Net-zero lessons: How NYCDEP is cutting emissions
While national governments across much of the world continue to hesitate and delay setting hard net-zero targets, many cities are taking up the torch for emissions reduction.
At Ozwater’22, Dr Beverly Stinson, AECOM’s Global Water Business Executive Vice President, shared how the New York City Department of Environmental Protection’s (NYCDEP) is cutting emissions from its 300 water treatment facilities.
Setting goals, cutting emissions
In 2019, NYCDEP set aggressive goals to cut their wastewater treatment emissions, with targets to reach 40% emissions reductions from the 2006 baseline by 2025, 50% emissions reductions by 2030, and 80% emissions reductions by 2050.
They set a target of energy-neutral wastewater treatment plants and carbon-neutrality across the agency by 2050, with an aim of 100 MW of solar PV capacity to be installed at New York City facilities by 2025.
Reviews of the initial progress of various renewable energy sources found incredibly promising signs from the shift to solar power, with a 12% reduction in greenhouse gas emissions.
Conversely, wind power only saw a 1.8% emissions reduction, which was well below what was required, as height restrictions due to their being located near La Guardia Airport meant they were unable to be built to the height required to be adequate.
The initial progress of hydropower generation showed some limited promise, however more is required to achieve the required outcomes.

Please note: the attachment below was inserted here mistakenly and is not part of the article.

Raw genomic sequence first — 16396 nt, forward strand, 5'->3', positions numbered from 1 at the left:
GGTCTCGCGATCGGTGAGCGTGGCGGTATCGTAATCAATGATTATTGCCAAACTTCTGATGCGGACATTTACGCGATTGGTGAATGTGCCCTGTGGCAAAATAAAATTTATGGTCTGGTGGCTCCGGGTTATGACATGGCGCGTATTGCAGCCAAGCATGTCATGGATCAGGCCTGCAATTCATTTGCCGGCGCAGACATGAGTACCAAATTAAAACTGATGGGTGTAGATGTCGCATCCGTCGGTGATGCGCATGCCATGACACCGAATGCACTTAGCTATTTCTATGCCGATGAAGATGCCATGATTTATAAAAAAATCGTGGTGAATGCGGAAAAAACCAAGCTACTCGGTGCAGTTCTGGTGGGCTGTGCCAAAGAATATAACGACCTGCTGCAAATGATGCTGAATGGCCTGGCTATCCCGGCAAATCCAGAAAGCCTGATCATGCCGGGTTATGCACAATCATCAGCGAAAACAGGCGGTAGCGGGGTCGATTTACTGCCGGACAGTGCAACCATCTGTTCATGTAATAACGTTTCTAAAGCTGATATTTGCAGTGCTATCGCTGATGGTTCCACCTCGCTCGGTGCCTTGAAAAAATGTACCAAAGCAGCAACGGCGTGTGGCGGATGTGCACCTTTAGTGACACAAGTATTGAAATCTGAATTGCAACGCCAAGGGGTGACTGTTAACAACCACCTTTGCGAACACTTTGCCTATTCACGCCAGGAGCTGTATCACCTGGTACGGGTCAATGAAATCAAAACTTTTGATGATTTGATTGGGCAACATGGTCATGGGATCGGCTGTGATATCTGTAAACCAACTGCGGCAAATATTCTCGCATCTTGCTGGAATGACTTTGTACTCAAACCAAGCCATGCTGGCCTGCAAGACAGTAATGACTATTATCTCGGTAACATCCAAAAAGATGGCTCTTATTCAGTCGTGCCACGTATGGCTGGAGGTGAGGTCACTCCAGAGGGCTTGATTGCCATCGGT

However, Dr Stinson said the NYCDEP had also found that progress cannot be taken for granted, with one study finding that the department had gone backwards in biosolids use since 2006, with the amount of the resource being disposed of in landfill climbing.
This backwards step also became the trigger for one of the most impactful changes NYCDEP has made, by reviewing its approach to biosolids management and achieving non-landfill use, including by harnessing the ability to transfer biosolids as far as Colorado for sequestration.
Having an impact
Dr Stinson noted the cynicism many delegates would be feeling to the pledges of various national governments to reach their commitment to limit warming to 1.5 degrees Celsius by 2030, given that they produce twice the amount of fossil fuels than would be consistent with reaching that target.
She said that while wastewater treatment was a smaller source of emissions than transportation or energy generation, it nonetheless was among the more controllable and so could effectively be low-hanging fruit as an area for cities to cut emissions.